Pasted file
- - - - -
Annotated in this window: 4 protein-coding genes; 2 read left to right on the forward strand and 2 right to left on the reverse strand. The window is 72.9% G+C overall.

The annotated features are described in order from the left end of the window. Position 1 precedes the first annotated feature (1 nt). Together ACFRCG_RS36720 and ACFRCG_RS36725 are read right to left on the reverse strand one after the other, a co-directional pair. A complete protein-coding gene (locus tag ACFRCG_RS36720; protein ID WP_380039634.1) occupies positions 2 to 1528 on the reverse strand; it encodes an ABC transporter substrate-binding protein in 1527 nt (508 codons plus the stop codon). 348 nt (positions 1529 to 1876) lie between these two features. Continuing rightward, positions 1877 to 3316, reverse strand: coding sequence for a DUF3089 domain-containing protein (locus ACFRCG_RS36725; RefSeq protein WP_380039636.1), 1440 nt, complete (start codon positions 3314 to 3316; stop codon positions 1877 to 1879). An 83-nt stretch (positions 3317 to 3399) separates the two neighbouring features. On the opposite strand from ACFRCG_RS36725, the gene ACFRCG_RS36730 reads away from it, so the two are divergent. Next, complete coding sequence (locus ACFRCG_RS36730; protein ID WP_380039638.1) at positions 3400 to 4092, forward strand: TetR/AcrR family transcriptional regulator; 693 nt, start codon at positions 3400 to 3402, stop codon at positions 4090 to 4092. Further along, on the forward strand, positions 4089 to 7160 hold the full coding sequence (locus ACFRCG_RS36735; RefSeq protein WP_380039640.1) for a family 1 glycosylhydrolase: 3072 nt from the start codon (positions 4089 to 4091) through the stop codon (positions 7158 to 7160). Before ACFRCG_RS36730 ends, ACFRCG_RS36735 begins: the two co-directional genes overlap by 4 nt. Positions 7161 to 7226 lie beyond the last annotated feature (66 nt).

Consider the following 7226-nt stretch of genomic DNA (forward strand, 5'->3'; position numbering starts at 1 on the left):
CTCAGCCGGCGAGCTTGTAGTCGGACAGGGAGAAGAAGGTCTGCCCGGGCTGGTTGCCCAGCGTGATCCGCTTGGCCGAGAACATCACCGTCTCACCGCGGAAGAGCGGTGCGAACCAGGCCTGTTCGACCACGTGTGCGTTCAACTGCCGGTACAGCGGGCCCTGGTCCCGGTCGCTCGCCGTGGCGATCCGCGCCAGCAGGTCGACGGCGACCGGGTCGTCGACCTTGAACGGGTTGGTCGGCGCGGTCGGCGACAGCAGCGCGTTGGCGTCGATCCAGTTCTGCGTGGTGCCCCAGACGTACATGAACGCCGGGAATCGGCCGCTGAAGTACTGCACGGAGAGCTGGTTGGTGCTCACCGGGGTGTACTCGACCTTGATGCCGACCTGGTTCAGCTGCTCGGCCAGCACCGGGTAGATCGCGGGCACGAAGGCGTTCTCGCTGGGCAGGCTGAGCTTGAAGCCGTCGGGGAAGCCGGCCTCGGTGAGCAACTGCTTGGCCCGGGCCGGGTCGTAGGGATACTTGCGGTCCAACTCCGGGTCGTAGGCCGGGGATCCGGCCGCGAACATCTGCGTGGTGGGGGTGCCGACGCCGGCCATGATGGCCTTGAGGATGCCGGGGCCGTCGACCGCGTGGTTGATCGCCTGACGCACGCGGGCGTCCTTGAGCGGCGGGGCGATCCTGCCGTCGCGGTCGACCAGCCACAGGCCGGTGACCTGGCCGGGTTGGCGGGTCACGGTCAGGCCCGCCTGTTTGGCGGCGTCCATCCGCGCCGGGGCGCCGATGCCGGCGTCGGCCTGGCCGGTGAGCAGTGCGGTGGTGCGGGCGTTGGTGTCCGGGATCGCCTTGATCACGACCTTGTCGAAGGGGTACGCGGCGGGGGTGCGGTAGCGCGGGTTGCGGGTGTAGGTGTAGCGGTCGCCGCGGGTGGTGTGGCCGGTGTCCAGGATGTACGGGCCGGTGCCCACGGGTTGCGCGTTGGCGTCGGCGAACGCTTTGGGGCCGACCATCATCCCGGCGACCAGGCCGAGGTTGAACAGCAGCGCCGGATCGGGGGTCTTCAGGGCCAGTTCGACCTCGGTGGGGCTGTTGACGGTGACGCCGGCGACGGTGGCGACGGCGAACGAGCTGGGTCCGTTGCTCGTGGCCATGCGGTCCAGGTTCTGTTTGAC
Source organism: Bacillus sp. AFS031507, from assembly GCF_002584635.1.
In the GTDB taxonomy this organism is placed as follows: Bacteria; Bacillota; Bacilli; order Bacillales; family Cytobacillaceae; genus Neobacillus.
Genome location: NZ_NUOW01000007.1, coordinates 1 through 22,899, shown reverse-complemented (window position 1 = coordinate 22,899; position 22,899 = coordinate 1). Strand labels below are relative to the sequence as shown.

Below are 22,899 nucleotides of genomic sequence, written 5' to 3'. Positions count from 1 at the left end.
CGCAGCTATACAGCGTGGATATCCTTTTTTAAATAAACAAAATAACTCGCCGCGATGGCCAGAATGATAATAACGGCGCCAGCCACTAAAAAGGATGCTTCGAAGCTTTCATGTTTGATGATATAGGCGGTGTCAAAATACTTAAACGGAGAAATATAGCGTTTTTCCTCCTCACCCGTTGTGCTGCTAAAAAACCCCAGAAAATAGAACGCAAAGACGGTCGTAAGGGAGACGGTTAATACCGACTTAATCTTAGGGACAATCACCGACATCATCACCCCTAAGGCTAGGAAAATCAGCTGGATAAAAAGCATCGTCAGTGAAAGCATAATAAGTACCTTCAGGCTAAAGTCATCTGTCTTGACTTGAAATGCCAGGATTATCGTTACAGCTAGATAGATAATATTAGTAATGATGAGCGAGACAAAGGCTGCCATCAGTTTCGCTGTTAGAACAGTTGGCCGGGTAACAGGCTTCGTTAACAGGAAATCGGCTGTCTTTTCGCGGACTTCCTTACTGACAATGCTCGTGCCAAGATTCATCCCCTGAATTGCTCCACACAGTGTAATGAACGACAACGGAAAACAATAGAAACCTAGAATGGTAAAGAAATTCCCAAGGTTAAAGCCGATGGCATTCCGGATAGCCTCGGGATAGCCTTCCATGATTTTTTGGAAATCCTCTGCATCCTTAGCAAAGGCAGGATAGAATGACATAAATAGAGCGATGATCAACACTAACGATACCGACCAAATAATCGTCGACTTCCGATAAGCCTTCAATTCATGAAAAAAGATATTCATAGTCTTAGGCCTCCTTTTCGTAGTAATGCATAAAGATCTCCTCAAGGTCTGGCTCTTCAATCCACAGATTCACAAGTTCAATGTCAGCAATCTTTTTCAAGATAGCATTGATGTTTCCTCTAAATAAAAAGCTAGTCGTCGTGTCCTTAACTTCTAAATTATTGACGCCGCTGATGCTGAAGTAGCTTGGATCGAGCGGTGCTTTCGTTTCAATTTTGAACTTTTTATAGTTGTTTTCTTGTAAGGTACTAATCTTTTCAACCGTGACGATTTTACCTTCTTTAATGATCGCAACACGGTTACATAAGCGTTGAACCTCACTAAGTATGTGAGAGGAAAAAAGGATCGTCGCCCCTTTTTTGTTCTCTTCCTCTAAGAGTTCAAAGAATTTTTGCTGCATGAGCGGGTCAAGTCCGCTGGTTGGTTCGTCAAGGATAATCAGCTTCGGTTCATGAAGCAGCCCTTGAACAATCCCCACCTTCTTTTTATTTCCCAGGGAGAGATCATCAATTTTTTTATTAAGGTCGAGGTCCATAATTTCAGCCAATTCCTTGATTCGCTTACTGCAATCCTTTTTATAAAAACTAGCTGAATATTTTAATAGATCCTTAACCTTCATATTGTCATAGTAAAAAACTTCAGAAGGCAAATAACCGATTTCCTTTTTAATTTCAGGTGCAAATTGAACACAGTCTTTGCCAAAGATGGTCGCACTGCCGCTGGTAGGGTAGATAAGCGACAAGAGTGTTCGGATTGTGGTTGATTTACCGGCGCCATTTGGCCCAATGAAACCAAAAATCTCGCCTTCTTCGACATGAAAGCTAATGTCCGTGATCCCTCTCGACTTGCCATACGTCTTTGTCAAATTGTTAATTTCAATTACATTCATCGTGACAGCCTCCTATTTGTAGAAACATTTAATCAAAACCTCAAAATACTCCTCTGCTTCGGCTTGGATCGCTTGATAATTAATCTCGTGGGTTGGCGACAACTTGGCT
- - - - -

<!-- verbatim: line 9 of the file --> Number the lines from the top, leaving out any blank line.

CGCAGCTATACAGCGTGGATATCCTTTTTTAAATAAACAAAATAACTCGCCGCGATGGCCAGAATGATAATAACGGCGCCAGCCACTAAAAAGGATGCTTCGAAGCTTTCATGTTTGATGATATAGGCGGTGTCAAAATACTTAAACGGAGAAATATAGCGTTTTTCCTCCTCACCCGTTGTGCTGCTAAAAAACCCCAGAAAATAGAACGCAAAGACGGTCGTAAGGGAGACGGTTAATACCGACTTAATCTTAGGGACAATCACCGACATCATCACCCCTAAGGCTAGGAAAATCAGCTGGATAAAAAGCATCGTCAGTGAAAGCATAATAAGTACCTTCAGGCTAAAGTCATCTGTCTTGACTTGAAATGCCAGGATTATCGTTACAGCTAGATAGATAATATTAGTAATGATGAGCGAGACAAAGGCTGCCATCAGTTTCGCTGTTAGAACAGTTGGCCGGGTAACAGGCTTCGTTAACAGGAAATCGGCTGTCTTTTCGCGGACTTCCTTACTGACAATGCTCGTGCCAAGATTCATCCCCTGAATTGCTCCACACAGTGTAATGAACGACAACGGAAAACAATAGAAACCTAGAATGGTAAAGAAATTCCCAAGGTTAAAGCCGATGGCATTCCGGATAGCCTCGGGATAGCCTTCCATGATTTTTTGGAAATCCTCTGCATCCTTAGCAAAGGCAGGATAGAATGACATAAATAGAGCGATGATCAACACTAACGATACCGACCAAATAATCGTCGACTTCCGATAAGCCTTCAATTCATGAAAAAAGATATTCATAGTCTTAGGCCTCCTTTTCGTAGTAATGCATAAAGATCTCCTCAAGGTCTGGCTCTTCAATCCACAGATTCACAAGTTCAATGTCAGCAATCTTTTTCAAGATAGCATTGATGTTTCCTCTAAATAAAAAGCTAGTCGTCGTGTCCTTAACTTCTAAATTATTGACGCCGCTGATGCTGAAGTAGCTTGGATCGAGCGGTGCTTTCGTTTCAATTTTGAACTTTTTATAGTTGTTTTCTTGTAAGGTACTAATCTTTTCAACCGTGACGATTTTACCTTCTTTAATGATCGCAACACGGTTACATAAGCGTTGAACCTCACTAAGTATGTGAGAGGAAAAAAGGATCGTCGCCCCTTTTTTGTTCTCTTCCTCTAAGAGTTCAAAGAATTTTTGCTGCATGAGCGGGTCAAGTCCGCTGGTTGGTTCGTCAAGGATAATCAGCTTCGGTTCATGAAGCAGCCCTTGAACAATCCCCACCTTCTTTTTATTTCCCAGGGAGAGATCATCAATTTTTTTATTAAGGTCGAGGTCCATAATTTCAGCCAATTCCTTGATTCGCTTACTGCAATCCTTTTTATAAAAACTAGCTGAATATTTTAATAGATCCTTAACCTTCATATTGTCATAGTAAAAAACTTCAGAAGGCAAATAACCGATTTCCTTTTTAATTTCAGGTGCAAATTGAACACAGTCTTTGCCAAAGATGGTCGCACTGCCGCTGGTAGGGTAGATAAGCGACAAGAGTGTTCGGATTGTGGTTGATTTACCGGCGCCATTTGGCCCAATGAAACCAAAAATCTCGCCTTCTTCGACATGAAAGCTAATGTCCGTGATCCCTCTCGACTTGCCATACGTCTTTGTCAAATTGTTAATTTCAATTACATTCATCGTGACAGCCTCCTATTTGTAGAAACATTTAATCAAAACCTCAAAATACTCCTCTGCTTCGGCTTGGATCGCTTGATAATTAATCTCGTGGGTTGGCGACAACTTGGCT